Ischemic Stroke

An ischemic stroke occurs when a blocked vessel prevents blood—and therefore oxygen and nutrients—from reaching the cells and tissues of the brain; without blood flow, damage to brain cells can occur quickly. Our physicians are experienced in medical and surgical stroke treatments that may mitigate effects of stroke and aid in prevention of future strokes.

Standard surgical interventions include endovascular stent retrieval or intra-arterial thrombolysis; carotid endarterectomy; and carotid angioplasty and stenting. Whenever possible, strokes should be treated by an experienced stroke team at a comprehensive stroke center, like the one at Columbia University Irving Medical Center/NewYork-Presbyterian Hospital.

Stroke is a leading cause of death and disability in the United States. Ischemic strokes account for about 87 percent of all strokes. The remaining 13 percent are hemorrhagic strokes, which are caused by bleeding in the brain.

In an ischemic stroke, the blocked blood vessel may be either a carotid artery or a cerebral artery.


The symptoms of an ischemic stroke depend on the size and location of the blockage. Symptoms may include:

  • Sudden confusion and loss of coordination
  • Sudden trouble seeing (blurry vision, double vision or no vision) in one or both eyes
  • Sudden weakness or numbness in an arm, a leg or the face
  • Sudden severe headache

Quick treatment for a stroke is essential for the best possible outcome. One way to remember common signs of a stroke is the acronym FAST:

  • Face drooping
  • Arm weakness (especially on one side)
  • Speech slurred
  • Time to call 911

Any of these symptoms should prompt a call to 911, even if the symptoms subside. Stroke symptoms that go away on their own are signs of a transient ischemic attack (TIA). A TIA may indicate that the patient has increased risk for a stroke with permanent consequences.


To diagnose a stroke, doctors will order an imaging test like computed tomography (CT) or magnetic resonance imaging (MRI) to be performed immediately. CT and MRI scans are both non-invasive means of producing images of the body’s tissues. The MRI uses magnets and radio waves, while the CT uses a computer and X-rays. CT scans are more commonly performed in an emergency like a stroke, because they can often provide images more quickly, and they can be performed in patients who have implanted metallic devices like pacemakers or aneurysm clips.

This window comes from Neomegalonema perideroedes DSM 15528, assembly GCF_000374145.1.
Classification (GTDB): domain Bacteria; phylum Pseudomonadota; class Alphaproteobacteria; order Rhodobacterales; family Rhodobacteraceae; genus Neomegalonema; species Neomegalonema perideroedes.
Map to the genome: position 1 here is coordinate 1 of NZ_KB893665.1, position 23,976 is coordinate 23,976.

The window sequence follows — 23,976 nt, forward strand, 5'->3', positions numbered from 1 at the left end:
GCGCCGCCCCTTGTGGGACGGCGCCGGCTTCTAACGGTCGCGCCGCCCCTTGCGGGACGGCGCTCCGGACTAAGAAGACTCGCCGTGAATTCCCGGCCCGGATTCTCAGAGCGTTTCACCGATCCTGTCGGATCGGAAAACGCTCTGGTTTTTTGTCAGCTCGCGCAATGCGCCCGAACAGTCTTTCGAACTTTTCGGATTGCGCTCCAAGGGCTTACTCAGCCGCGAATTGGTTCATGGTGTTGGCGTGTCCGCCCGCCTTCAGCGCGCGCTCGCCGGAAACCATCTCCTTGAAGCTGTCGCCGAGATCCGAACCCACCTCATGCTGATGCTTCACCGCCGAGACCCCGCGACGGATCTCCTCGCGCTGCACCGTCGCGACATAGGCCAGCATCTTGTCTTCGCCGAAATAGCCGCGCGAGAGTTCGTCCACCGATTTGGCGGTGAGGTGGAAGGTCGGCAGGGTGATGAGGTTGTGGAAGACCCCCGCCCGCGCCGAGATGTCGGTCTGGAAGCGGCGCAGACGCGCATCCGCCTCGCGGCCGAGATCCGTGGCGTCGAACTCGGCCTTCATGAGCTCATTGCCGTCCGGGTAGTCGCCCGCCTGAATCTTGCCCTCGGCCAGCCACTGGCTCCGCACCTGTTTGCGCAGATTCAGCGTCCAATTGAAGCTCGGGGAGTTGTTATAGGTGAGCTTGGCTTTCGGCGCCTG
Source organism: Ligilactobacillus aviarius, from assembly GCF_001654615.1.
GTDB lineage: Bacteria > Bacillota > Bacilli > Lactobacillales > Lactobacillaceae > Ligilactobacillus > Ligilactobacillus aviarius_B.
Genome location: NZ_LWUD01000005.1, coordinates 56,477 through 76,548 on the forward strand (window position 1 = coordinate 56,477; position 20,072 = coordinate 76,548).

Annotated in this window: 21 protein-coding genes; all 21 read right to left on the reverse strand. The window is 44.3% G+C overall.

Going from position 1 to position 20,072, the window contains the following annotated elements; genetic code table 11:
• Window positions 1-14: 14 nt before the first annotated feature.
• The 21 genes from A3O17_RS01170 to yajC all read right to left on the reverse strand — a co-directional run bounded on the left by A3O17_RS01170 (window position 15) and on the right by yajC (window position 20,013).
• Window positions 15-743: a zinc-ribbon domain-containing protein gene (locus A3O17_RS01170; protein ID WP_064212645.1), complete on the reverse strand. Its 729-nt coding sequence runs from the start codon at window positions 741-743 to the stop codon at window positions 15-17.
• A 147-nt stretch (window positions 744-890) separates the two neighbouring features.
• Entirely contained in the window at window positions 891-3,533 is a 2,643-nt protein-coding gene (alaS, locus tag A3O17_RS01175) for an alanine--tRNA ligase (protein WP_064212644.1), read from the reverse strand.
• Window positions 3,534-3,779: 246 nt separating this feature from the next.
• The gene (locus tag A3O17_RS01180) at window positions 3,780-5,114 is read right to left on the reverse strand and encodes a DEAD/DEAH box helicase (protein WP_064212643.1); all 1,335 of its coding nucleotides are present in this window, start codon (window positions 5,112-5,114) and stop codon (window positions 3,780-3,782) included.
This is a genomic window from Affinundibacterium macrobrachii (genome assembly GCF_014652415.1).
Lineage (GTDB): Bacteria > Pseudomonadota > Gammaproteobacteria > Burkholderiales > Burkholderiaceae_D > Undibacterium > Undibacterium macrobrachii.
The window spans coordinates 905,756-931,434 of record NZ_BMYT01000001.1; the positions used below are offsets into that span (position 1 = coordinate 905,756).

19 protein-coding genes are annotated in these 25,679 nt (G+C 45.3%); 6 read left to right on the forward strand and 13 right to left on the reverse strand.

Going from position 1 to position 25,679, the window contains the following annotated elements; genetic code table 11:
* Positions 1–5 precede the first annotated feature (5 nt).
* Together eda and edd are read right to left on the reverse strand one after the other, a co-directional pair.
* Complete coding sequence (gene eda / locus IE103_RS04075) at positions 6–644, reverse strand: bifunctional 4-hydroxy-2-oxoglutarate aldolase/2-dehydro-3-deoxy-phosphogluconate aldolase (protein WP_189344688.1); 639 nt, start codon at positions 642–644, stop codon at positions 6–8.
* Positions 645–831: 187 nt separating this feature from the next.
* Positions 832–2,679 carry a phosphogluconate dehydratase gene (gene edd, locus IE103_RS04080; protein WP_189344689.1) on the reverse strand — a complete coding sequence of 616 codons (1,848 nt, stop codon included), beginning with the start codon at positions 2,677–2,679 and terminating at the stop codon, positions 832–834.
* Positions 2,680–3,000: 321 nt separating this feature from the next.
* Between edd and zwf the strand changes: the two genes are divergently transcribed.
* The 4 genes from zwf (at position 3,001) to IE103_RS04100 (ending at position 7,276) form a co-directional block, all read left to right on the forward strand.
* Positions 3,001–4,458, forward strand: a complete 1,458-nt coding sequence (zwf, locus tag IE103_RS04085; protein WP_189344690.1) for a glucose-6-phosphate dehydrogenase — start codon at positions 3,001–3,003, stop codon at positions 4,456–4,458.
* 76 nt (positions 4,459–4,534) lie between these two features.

Further testing depends on the outcome of the initial scans. Possible tests include:

  • Carotid duplex scanning, which uses two kinds of sound waves to form pictures of the carotid arteries and provide information about blood flow
  • Digital subtraction angiography, which uses a computer and a special dye to form images of blood vessels in the brain
  • Single-photon emission CT (SPECT), which uses a CT scan to create 3-D images that can show which brain areas are suffering from lack of oxygen
  • Diffusion-weighted imaging (DWI), which uses an MRI to detect brain areas that are swollen and injured
  • Blood tests to check clotting, blood sugar, toxins, organ function and/or other factors

Risk Factors

The major cause of ischemic stroke is atherosclerosis. In this condition, deposits called plaques build up inside artery walls. The walls become thick and stiff, and the space for blood flow narrows.

Ischemic stroke can occur when a plaque bursts in the wall of a cerebral or carotid artery. A burst plaque begins a cascade of reactions that results in a blood clot inside the vessel. This clot can block blood flow to the brain. This type of stroke is called a thrombotic stroke.

An ischemic stroke can also be caused when a piece breaks off from a blood clot elsewhere in the body—often in the heart. The clot may travel through the bloodstream until it reaches a vessel too narrow for it to pass through. There it may lodge and block blood flow. This is called an embolic stroke.


Stroke treatment can be medical, surgical or both.

One device that surgeons can use to treat ischemic stroke is called a stent retriever. This tiny instrument has two main components: a stent that props an artery open, and a retriever that extracts the clot. A highly trained endovascular specialist can thread this system through the blood vessels to the clot. This treatment must be begun quickly to have the best effect, and it is not right in all cases.

Another option that uses the blood vessels as a pathway to the clot is intra-arterial thrombolysis. In this treatment, clot-dissolving medication is delivered directly to the clot. An endovascular specialist threads a thin tube through the blood vessels to the site of the clot. As with much stroke treatment, this treatment must be performed quickly to have the best effect.

If the ischemic stroke was due to carotid artery disease, it may be appropriate to treat the blocked arteries to prevent a second stroke. One treatment for carotid artery disease is carotid endarterectomy (CEA). In this procedure, a neurosurgeon opens the carotid arteries and removes the blockages. Another treatment for carotid artery disease is carotid angioplasty and stenting (CAS). This procedure widens the narrowed artery with a balloon-like instrument and props it open with a stent. It is performed through the blood vessels and does not require open surgery. Read more about the options for carotid artery surgery.